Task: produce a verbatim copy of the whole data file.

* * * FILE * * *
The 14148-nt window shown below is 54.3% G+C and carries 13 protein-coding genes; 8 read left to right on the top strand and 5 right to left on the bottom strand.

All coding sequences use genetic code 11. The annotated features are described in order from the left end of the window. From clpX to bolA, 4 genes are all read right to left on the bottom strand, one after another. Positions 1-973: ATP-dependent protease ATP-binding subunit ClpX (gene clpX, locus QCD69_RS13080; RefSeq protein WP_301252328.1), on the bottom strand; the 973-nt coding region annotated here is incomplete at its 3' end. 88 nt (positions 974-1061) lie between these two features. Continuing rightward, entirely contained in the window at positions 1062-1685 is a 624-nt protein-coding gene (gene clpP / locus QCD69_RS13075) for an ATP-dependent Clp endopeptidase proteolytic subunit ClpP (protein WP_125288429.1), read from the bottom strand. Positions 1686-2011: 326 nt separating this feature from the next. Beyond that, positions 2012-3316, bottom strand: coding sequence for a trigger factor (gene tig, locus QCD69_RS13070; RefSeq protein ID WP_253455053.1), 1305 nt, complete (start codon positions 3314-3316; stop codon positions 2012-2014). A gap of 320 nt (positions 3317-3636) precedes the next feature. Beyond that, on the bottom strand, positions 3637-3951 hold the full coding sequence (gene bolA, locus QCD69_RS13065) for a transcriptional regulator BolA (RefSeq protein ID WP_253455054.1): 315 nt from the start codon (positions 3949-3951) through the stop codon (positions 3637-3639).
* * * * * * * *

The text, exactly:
The 14148-nt window shown below is 54.3% G+C and carries 13 protein-coding genes; 8 read left to right on the top strand and 5 right to left on the bottom strand.

All coding sequences use genetic code 11. The annotated features are described in order from the left end of the window. From clpX to bolA, 4 genes are all read right to left on the bottom strand, one after another. Positions 1-973: ATP-dependent protease ATP-binding subunit ClpX (gene clpX, locus QCD69_RS13080; RefSeq protein WP_301252328.1), on the bottom strand; the 973-nt coding region annotated here is incomplete at its 3' end. 88 nt (positions 974-1061) lie between these two features. Continuing rightward, entirely contained in the window at positions 1062-1685 is a 624-nt protein-coding gene (gene clpP / locus QCD69_RS13075) for an ATP-dependent Clp endopeptidase proteolytic subunit ClpP (protein WP_125288429.1), read from the bottom strand. Positions 1686-2011: 326 nt separating this feature from the next. Beyond that, positions 2012-3316, bottom strand: coding sequence for a trigger factor (gene tig, locus QCD69_RS13070; RefSeq protein ID WP_253455053.1), 1305 nt, complete (start codon positions 3314-3316; stop codon positions 2012-2014). A gap of 320 nt (positions 3317-3636) precedes the next feature. Beyond that, on the bottom strand, positions 3637-3951 hold the full coding sequence (gene bolA, locus QCD69_RS13065) for a transcriptional regulator BolA (RefSeq protein ID WP_253455054.1): 315 nt from the start codon (positions 3949-3951) through the stop codon (positions 3637-3639).